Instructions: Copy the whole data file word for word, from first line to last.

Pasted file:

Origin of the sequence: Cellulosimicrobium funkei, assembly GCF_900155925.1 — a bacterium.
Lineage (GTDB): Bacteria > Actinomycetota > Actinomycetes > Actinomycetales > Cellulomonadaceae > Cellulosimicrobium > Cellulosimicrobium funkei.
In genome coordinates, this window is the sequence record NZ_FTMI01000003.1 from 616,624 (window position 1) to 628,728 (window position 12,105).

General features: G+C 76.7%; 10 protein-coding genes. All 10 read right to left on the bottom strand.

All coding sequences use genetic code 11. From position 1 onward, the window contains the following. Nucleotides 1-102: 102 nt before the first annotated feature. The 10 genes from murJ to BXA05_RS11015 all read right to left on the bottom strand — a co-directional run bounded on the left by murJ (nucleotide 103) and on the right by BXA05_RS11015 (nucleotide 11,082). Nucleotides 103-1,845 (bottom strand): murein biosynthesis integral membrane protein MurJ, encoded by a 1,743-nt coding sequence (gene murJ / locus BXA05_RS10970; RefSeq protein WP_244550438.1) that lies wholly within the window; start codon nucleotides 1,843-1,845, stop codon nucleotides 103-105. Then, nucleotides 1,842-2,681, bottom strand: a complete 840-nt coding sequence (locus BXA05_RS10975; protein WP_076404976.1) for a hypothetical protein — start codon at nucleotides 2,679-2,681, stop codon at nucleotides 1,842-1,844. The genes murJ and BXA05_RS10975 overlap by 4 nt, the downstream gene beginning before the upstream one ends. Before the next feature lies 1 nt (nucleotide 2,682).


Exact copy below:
Origin of the sequence: Cellulosimicrobium funkei, assembly GCF_900155925.1 — a bacterium.
Lineage (GTDB): Bacteria > Actinomycetota > Actinomycetes > Actinomycetales > Cellulomonadaceae > Cellulosimicrobium > Cellulosimicrobium funkei.
In genome coordinates, this window is the sequence record NZ_FTMI01000003.1 from 616,624 (window position 1) to 628,728 (window position 12,105).

General features: G+C 76.7%; 10 protein-coding genes. All 10 read right to left on the bottom strand.

All coding sequences use genetic code 11. From position 1 onward, the window contains the following. Nucleotides 1-102: 102 nt before the first annotated feature. The 10 genes from murJ to BXA05_RS11015 all read right to left on the bottom strand — a co-directional run bounded on the left by murJ (nucleotide 103) and on the right by BXA05_RS11015 (nucleotide 11,082). Nucleotides 103-1,845 (bottom strand): murein biosynthesis integral membrane protein MurJ, encoded by a 1,743-nt coding sequence (gene murJ / locus BXA05_RS10970; RefSeq protein WP_244550438.1) that lies wholly within the window; start codon nucleotides 1,843-1,845, stop codon nucleotides 103-105. Then, nucleotides 1,842-2,681, bottom strand: a complete 840-nt coding sequence (locus BXA05_RS10975; protein WP_076404976.1) for a hypothetical protein — start codon at nucleotides 2,679-2,681, stop codon at nucleotides 1,842-1,844. The genes murJ and BXA05_RS10975 overlap by 4 nt, the downstream gene beginning before the upstream one ends. Before the next feature lies 1 nt (nucleotide 2,682).